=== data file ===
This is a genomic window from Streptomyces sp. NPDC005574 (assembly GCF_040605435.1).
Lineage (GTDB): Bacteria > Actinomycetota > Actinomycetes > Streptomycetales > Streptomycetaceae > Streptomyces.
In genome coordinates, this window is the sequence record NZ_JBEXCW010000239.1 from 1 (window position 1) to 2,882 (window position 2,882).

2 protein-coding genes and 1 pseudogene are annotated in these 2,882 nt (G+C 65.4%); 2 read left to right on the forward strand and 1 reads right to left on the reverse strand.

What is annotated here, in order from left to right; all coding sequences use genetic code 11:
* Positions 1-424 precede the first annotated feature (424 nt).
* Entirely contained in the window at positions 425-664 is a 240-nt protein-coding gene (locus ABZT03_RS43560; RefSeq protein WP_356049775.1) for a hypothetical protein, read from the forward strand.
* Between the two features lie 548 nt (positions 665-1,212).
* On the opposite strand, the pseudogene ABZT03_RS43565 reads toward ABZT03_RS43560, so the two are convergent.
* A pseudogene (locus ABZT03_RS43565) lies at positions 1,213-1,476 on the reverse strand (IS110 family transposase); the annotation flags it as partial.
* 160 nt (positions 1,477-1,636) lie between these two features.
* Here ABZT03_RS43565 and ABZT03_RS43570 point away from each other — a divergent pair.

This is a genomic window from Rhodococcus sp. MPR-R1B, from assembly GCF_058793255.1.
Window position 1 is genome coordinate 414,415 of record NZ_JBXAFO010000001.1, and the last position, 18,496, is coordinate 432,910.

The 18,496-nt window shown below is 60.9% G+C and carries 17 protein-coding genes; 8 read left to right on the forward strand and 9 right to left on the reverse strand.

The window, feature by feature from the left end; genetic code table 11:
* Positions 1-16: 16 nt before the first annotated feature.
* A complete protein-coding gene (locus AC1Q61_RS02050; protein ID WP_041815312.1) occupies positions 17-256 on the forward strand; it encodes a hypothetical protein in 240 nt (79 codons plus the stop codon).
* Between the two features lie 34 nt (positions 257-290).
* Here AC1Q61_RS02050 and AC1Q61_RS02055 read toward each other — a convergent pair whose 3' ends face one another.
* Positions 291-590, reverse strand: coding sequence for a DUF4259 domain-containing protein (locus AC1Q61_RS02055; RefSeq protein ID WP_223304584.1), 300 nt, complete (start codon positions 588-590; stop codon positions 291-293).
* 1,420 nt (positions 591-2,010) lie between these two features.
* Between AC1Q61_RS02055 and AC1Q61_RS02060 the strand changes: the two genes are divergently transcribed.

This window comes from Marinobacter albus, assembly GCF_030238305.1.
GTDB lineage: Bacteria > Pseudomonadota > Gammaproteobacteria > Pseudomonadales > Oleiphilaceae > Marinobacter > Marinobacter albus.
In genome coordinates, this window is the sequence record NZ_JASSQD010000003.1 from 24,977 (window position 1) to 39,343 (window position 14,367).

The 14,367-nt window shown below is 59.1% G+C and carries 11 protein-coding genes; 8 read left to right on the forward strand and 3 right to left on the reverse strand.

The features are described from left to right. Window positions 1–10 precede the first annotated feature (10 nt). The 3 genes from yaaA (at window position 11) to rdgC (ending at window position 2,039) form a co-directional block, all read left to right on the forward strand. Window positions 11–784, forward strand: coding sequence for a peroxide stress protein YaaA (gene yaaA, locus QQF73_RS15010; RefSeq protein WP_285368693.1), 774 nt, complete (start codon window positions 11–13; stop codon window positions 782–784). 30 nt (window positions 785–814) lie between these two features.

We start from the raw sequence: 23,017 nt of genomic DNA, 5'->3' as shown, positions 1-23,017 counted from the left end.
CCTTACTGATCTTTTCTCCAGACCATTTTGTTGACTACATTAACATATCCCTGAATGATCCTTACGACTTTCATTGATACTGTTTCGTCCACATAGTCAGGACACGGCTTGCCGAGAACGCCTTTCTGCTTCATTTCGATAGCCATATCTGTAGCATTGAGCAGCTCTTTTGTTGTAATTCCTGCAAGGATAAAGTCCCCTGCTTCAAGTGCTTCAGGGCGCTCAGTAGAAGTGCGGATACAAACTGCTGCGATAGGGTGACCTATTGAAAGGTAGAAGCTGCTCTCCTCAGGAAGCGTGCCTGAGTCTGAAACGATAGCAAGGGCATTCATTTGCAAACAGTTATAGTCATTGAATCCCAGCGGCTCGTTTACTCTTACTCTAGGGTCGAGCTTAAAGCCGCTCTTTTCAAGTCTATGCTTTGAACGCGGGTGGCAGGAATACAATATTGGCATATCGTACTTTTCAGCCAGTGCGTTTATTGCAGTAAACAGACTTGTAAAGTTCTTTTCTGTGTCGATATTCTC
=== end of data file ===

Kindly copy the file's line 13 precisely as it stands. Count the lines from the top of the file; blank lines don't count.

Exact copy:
This is a genomic window from Rhodococcus sp. MPR-R1B, from assembly GCF_058793255.1.